In my humble opinion, the best thing about Friday's weather was the stroke of midnight Saturday morning. That was a little too warm and muggy for this weatherman. I know, it's nothing like back East, but hey, I'm a wimp on heat and humidity.
Saturday was very pleasant -- still a bit sultry but at least cooler. Now we return to hot weather through Tuesday --hopefully with less humidity.
The Fourth, Thursday, looks great, with highs in the lower 80s and no rain in sight.
Scattered thunderstorms will be visible this week over the Cascades and as always a few may drift over us.
The aurora borealis (the northern lights) was seen early Saturday, especially around Battle Ground. Auroras are hard to predict, but this may continue; gi.alaska.edu/AuroraForecast has a forecast.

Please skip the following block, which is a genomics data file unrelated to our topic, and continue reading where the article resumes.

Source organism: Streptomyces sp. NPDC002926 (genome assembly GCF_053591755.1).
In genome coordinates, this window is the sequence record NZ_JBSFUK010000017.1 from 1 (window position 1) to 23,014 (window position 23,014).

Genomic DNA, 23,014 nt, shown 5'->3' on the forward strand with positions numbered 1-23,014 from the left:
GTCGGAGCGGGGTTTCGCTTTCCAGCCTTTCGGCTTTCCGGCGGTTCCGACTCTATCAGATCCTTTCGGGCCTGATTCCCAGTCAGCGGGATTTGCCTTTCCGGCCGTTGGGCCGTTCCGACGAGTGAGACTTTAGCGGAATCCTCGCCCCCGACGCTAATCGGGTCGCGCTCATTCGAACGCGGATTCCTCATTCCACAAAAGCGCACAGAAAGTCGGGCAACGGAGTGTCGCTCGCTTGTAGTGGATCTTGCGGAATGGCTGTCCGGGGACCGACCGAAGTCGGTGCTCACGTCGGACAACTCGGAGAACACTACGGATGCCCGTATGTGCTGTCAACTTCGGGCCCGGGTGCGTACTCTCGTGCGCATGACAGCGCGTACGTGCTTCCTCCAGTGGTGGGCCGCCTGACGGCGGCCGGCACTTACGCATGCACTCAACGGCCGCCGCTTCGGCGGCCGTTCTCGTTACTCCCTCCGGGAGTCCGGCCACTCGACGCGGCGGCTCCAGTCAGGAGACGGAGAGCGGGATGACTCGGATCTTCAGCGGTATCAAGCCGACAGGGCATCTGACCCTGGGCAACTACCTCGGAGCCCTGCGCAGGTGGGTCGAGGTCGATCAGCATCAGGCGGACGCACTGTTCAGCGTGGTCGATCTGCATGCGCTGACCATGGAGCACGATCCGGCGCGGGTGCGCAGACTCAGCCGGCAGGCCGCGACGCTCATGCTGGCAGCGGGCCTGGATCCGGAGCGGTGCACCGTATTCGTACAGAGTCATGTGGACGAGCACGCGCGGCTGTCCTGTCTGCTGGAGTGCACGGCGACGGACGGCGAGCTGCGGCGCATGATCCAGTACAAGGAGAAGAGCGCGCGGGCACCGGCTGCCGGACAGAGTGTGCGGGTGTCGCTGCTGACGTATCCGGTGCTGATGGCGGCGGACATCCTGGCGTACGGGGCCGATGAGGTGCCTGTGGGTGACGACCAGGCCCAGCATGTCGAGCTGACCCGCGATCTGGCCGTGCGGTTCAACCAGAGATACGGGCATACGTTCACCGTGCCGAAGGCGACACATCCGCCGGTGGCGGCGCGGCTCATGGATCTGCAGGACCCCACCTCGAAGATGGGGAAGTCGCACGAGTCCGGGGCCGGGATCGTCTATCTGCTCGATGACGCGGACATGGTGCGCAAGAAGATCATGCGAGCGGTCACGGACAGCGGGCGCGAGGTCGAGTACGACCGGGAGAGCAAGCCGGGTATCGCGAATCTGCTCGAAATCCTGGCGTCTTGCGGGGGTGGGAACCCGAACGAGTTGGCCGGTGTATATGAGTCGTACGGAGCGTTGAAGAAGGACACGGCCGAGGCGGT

It appears Vancouver will end up pretty close to a normal June. Rainfall as of Saturday afternoon was 1.75 inches, 0.04 of an inch above average. The average mean temperature was 63.9 degrees, 0.7 of a degree above average. June was dry and warm for its first half and cooler and wetter the last half; May was the opposite.
Early Saturday afternoon, the desert southwest ranged from 110 to 125 degrees and climbing. Death Valley was expected to reach 130. Its all-time record, 134 degrees on July 10, 1913, is also the highest recorded temperature in Earth's history.
Patrick Timm is a local weather specialist. His column appears Tuesdays, Thursdays and Sundays. Reach him at http://weathersystems.com.